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by Ben McCampbell

W

hen you can’t get to sleep, do you resort to the age-old practice of counting sheep? Do you take a warm bath? Do you start reading a dull book and find it open on your stomach in the morning? Do you still wake up tired? Persistent lack of quality sleep can have serious consequences. Insomniacs are four times more likely to be diagnosed with depression and more likely to have a serious illness. They are also more prone to accidents at home, on the job, and on the road. And they’re more likely to miss work and be less productive when they are at work. People have had trouble sleeping for thousands of years. The ancient Greeks and Romans came up with some interesting sleep aids, including mixing the bark of the mandrake plant with wine; an ancient physician named Dioscorides called it anesthesia. You probably don’t want to sleep that soundly. The seeds of the henbane plant also produced a deep, coma-like sleep. And you think getting up in the morning nowadays is hard! The Greeks also used opium, which despite its addictive nature, is a very effective sleep aid. In fact, the Greek god of sleep, Hypnos (no kidding), was usually shown holding a poppy flower. Ancient peoples also drank lettuce juice, and when all else failed in their quest for sweet slumber, they found that enough wine could send the most hopeless insomniac off to bed. Some things just don’t ever change.

The trouble with chloral hydrate is that some insomniacs would combine it with alcohol and never wake up. Sir Charles Locock was trying to come up with a drug to treat epilepsy in 1857, but instead got bromide, a sedative which was widely prescribed in the 19th and 20th centuries. The epileptics weren’t helped much, but the sleep-deprived rejoiced, even though bromides come with a variety of side effects, including clonic seizures (wild involuntary movements), loss of reflexes, loss of voluntary movement and muscle coordination, and delirium, to name a few. Not a pleasant state in which to wake up, no matter how well you slept. Barbiturates came next; they were the mostprescribed sleep aid in the early 20th century. Besides being dangerously addictive, barbiturates could be deadly when combined with alcohol, which enhanced their effects. Marilyn Monroe and Continued on page 18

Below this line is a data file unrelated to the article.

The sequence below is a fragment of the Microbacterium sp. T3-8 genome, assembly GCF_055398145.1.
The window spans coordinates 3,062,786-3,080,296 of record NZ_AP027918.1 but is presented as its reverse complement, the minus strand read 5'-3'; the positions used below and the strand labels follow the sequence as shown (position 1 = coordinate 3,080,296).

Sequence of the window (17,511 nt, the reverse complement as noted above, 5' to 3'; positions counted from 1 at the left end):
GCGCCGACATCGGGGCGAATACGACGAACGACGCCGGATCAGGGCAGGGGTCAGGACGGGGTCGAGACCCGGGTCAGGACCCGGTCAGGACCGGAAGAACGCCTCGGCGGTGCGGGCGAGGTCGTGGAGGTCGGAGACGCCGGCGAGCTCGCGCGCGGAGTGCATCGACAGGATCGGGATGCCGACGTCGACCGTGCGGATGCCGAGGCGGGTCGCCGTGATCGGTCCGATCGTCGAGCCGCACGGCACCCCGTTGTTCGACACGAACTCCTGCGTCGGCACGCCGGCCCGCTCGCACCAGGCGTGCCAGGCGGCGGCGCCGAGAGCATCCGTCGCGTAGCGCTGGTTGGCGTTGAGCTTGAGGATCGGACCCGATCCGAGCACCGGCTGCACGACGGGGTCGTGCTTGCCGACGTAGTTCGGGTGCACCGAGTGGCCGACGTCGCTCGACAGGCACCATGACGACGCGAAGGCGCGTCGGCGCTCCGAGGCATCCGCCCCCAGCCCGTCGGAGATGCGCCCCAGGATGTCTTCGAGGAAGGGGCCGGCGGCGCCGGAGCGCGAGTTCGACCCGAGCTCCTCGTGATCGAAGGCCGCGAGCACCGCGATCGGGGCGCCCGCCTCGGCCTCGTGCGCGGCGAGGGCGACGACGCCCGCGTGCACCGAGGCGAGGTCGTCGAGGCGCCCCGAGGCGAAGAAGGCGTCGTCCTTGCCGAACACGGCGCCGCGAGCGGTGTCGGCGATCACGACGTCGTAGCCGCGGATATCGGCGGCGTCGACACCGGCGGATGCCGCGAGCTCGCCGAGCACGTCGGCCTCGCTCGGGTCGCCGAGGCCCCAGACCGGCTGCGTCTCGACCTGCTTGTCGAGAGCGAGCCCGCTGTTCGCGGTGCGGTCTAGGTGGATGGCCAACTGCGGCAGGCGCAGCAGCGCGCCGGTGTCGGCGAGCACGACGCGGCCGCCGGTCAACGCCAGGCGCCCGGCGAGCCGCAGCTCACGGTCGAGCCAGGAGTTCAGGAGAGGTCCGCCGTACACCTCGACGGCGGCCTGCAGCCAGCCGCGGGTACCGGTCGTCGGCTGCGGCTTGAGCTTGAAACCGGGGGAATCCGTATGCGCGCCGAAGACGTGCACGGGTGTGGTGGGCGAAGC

Other herbal sleep aids include…the very popular chamomile tea, which will also calm an upset stomach and boost your immune system.

In 1832 a German chemist named Justus von Liebig created chloral hydrate, which induces sleep quickly. It became known as “knockout drops” or “Mickeys.” (Remember in the old crime movies the bad guy was always “slipping a Mickey” into someone’s drink? Now you know what it was.)

an apple a day may 2014

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An Apple a Day May 2014  

The May 2014 issue of An Apple a Day magazine.

An Apple a Day May 2014  

The May 2014 issue of An Apple a Day magazine.

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